Page 122

Technical advances in ultrasound supported by mathematics include computed tomography (inverse scattering), scatterer number density calculations (statistics), wave elastic tissue interaction (viscoelasticity), ferroelectric transducer development (ceramic physics), and wave equation modeling of ultrasound in viscoelastic materials such as tissue. The mathematical model behind ultrasound computed tomography is presented in section 14.1.3.

Mathematics and physics have greatly influenced the development of ultrasonic imaging, and many challenging problems from physics and the mathematical sciences remain to be solved. Beam forming in nonhomogeneous and usually nonisotropic materials such as biologic tissue is not at all well developed theoretically. Adaptive beam forming, which corrects for variations in refractive index within the imaged field, is a problem that is not solved. Inverse scattering is not a solved problem for geometries in which the sound is either traversing (forward scattering) or reflecting (backscattering) from the object. Acoustic models for the behavior of transducers with the complicated geometries of today's scanners are not well developed.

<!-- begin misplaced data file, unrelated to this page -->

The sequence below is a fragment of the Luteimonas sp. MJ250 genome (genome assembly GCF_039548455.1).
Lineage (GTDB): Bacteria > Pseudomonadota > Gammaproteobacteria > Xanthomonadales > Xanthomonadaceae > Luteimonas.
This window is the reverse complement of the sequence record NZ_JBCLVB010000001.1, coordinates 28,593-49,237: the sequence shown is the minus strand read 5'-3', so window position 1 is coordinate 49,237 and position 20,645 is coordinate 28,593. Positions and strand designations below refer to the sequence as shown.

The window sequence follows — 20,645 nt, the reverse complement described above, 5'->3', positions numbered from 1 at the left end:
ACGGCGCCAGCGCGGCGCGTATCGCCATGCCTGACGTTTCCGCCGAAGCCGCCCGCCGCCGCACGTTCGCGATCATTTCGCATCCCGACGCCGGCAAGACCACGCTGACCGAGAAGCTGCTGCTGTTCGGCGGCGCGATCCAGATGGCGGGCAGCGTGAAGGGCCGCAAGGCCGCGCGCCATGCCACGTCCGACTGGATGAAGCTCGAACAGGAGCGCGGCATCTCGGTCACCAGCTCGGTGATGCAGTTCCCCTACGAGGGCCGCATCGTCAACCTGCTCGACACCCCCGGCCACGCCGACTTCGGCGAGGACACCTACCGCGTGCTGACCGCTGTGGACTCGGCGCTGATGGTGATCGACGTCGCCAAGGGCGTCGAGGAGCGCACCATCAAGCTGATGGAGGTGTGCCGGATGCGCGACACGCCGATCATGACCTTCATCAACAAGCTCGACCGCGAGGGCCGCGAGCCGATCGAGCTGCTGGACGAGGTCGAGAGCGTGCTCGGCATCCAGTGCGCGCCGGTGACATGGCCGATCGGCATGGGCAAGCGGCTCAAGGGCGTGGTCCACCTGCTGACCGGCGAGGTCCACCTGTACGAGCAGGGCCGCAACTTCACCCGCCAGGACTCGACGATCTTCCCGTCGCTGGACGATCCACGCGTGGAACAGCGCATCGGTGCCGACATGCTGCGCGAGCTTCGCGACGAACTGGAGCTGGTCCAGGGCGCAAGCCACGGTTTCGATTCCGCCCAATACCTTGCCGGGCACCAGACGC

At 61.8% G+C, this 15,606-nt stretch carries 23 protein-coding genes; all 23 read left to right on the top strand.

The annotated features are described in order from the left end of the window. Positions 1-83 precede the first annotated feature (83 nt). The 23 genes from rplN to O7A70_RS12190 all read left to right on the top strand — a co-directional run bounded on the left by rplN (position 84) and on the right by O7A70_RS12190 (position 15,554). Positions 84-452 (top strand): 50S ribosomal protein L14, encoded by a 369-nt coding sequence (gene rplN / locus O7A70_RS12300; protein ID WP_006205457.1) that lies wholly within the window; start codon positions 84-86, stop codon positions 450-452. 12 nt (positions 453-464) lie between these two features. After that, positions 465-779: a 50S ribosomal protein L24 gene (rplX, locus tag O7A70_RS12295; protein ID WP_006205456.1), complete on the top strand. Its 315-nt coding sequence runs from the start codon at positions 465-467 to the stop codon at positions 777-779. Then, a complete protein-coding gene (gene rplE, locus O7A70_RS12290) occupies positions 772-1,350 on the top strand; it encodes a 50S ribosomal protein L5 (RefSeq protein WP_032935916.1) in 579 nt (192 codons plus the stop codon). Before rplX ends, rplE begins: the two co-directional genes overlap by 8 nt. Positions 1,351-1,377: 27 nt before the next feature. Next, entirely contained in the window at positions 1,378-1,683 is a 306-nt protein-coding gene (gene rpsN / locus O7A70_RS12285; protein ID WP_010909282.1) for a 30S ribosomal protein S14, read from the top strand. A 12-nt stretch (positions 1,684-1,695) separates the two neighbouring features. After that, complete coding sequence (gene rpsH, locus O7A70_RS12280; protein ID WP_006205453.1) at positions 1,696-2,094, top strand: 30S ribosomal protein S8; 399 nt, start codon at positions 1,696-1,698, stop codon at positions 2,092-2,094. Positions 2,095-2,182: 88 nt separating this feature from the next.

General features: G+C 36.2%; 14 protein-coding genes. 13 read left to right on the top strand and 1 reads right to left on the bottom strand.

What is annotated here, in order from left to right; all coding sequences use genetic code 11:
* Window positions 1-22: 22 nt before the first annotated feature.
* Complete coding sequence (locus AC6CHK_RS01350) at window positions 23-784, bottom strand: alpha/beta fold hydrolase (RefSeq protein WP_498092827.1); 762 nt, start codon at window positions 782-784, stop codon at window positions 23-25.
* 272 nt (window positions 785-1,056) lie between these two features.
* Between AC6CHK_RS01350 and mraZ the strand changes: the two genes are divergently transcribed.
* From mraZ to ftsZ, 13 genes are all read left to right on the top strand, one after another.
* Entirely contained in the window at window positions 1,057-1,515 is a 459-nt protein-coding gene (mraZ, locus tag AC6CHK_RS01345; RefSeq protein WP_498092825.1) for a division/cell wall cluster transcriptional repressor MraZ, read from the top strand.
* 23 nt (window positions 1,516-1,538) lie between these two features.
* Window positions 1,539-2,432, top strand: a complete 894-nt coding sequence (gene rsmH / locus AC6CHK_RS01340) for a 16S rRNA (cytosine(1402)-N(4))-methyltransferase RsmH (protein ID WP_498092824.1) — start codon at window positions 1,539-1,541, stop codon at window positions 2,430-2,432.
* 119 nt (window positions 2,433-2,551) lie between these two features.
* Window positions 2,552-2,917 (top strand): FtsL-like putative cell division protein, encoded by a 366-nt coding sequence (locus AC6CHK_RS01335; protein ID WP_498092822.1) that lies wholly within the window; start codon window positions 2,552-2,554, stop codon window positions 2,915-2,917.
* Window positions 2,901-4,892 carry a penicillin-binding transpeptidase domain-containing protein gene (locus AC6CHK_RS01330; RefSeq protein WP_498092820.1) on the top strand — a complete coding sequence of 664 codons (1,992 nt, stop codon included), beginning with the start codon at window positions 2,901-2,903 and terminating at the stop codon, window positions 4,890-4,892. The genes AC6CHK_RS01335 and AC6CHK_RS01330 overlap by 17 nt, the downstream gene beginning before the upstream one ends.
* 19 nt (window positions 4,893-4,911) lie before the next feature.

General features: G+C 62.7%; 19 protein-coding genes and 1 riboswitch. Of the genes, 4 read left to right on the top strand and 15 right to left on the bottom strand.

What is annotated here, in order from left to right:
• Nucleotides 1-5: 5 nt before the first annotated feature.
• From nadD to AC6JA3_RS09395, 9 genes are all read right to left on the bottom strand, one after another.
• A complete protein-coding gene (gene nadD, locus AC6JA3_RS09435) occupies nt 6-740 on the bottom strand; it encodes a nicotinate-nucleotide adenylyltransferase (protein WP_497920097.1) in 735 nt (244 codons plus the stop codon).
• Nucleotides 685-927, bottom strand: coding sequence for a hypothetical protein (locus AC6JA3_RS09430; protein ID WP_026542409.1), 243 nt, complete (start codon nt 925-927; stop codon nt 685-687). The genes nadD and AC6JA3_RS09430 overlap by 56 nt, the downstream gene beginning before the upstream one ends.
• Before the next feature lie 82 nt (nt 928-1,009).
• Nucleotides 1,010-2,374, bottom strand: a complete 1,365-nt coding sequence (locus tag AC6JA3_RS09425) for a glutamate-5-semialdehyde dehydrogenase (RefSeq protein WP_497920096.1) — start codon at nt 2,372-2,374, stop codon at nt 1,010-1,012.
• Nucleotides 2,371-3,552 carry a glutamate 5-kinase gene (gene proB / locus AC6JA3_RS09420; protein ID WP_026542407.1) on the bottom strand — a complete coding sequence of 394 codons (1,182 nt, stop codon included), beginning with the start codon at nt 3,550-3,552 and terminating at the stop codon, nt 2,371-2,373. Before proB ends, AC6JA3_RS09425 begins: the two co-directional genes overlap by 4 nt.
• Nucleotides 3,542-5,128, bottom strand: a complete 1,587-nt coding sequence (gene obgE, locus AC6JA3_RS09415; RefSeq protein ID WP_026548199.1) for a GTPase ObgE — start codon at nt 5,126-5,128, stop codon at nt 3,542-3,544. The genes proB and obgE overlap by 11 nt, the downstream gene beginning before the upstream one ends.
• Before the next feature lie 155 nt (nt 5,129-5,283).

Following are some viewpoints on the various aspects of ultrasonic imaging.

7.2   Instrumentation

The instrumentation of ultrasonic imaging consists of the transducer, a beam former, and a signal analysis and display component.

7.2.1   Transducers

There are three important areas of development pertaining to transducers: (1) field distributions, (2) acoustics and vibration, and (3) electromechanical properties of piezoelectric and ferroelectric materials.

Field Distributions 

The seminal references in this area are, of course, related to the classic diffraction theory of Huygens and various analyses by Rayleigh, Kirchoff, and Sommerfeld. This theory is particularly applicable to monochromatic radiation and enables accurate calculations of the field distribution from ultrasound radiators under certain conditions. Because it is limited to monochromatic ultrasonic energy, this approach is not well suited to wideband ultrasound imaging.

A method called the impulse response model was developed first by Oberhettinger in 1960 and subsequently refined by Stepanishen in the early 1970s

The National Academies | 500 Fifth St. N.W. | Washington, D.C. 20001
Copyright © National Academy of Sciences. All rights reserved.
Terms of Use and Privacy Statement